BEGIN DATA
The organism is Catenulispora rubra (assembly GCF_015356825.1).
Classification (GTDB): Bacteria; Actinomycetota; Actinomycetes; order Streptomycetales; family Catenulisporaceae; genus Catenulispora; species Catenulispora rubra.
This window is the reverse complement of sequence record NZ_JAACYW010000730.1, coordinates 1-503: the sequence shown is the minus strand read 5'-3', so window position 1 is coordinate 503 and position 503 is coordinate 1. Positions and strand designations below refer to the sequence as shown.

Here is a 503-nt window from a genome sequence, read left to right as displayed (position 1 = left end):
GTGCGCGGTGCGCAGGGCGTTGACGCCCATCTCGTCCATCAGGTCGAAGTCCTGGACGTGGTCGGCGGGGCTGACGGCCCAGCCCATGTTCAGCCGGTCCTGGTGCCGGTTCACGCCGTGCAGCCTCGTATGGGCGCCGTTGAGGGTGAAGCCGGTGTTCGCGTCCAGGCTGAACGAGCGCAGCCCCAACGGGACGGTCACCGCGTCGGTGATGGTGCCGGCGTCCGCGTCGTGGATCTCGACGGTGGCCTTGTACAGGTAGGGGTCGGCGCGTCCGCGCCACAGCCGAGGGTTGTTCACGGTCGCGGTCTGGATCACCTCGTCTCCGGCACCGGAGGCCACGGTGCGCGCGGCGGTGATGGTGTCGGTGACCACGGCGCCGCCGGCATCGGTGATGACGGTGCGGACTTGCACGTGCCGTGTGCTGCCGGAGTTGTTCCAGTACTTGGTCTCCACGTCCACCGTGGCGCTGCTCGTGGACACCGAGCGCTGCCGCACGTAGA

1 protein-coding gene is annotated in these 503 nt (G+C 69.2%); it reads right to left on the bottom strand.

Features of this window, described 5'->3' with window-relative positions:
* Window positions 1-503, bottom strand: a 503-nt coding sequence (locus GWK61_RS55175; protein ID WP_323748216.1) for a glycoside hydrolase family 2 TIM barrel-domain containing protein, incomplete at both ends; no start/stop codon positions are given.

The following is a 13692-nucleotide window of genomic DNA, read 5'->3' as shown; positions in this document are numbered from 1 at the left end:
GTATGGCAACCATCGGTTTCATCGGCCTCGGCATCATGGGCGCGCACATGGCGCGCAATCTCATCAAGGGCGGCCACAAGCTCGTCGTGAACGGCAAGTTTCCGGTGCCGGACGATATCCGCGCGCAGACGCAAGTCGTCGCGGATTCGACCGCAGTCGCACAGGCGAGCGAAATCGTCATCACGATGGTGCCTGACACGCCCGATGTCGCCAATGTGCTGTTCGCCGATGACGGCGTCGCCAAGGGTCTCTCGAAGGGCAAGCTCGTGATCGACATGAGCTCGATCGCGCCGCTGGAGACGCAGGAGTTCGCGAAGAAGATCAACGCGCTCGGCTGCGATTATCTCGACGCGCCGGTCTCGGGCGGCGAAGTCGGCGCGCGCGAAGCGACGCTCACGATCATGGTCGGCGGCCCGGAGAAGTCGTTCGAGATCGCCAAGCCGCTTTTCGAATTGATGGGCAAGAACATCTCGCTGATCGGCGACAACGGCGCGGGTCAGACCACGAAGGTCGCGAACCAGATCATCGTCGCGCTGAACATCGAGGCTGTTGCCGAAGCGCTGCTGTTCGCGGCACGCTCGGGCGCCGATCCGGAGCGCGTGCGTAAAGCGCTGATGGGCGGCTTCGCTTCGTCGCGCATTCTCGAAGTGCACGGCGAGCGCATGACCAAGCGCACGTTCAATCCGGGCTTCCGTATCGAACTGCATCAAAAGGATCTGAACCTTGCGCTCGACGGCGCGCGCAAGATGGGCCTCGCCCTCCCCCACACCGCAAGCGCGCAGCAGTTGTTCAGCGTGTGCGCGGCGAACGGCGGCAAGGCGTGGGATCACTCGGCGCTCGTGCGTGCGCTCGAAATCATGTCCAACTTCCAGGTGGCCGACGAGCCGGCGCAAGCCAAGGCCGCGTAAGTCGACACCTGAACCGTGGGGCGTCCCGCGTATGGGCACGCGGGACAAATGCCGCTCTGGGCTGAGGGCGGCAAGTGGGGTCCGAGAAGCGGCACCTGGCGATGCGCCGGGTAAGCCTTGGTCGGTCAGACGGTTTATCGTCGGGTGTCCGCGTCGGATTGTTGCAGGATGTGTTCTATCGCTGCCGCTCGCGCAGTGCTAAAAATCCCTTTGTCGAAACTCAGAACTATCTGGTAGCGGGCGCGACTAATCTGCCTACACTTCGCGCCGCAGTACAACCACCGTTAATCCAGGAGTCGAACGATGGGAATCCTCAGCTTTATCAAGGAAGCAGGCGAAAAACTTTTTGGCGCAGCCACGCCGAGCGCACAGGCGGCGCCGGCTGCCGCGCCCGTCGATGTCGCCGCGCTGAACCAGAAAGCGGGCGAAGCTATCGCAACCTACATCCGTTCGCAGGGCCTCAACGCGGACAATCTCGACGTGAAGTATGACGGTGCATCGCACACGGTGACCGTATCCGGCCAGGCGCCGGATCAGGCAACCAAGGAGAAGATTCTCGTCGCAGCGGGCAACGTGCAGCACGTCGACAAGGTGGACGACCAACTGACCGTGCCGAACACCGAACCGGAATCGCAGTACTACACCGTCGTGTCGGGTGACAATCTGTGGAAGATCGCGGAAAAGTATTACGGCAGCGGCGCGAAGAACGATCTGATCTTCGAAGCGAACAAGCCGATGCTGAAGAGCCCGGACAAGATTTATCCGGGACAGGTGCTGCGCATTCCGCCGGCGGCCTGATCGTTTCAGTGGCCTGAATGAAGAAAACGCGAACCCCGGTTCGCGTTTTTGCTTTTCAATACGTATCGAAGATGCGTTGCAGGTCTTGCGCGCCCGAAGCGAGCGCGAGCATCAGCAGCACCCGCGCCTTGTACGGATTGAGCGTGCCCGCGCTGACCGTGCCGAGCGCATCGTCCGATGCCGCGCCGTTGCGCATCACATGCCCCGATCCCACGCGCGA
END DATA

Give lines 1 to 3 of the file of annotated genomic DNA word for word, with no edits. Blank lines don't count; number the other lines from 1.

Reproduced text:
The organism is Catenulispora rubra (assembly GCF_015356825.1).
Classification (GTDB): Bacteria; Actinomycetota; Actinomycetes; order Streptomycetales; family Catenulisporaceae; genus Catenulispora; species Catenulispora rubra.
This window is the reverse complement of sequence record NZ_JAACYW010000730.1, coordinates 1-503: the sequence shown is the minus strand read 5'-3', so window position 1 is coordinate 503 and position 503 is coordinate 1. Positions and strand designations below refer to the sequence as shown.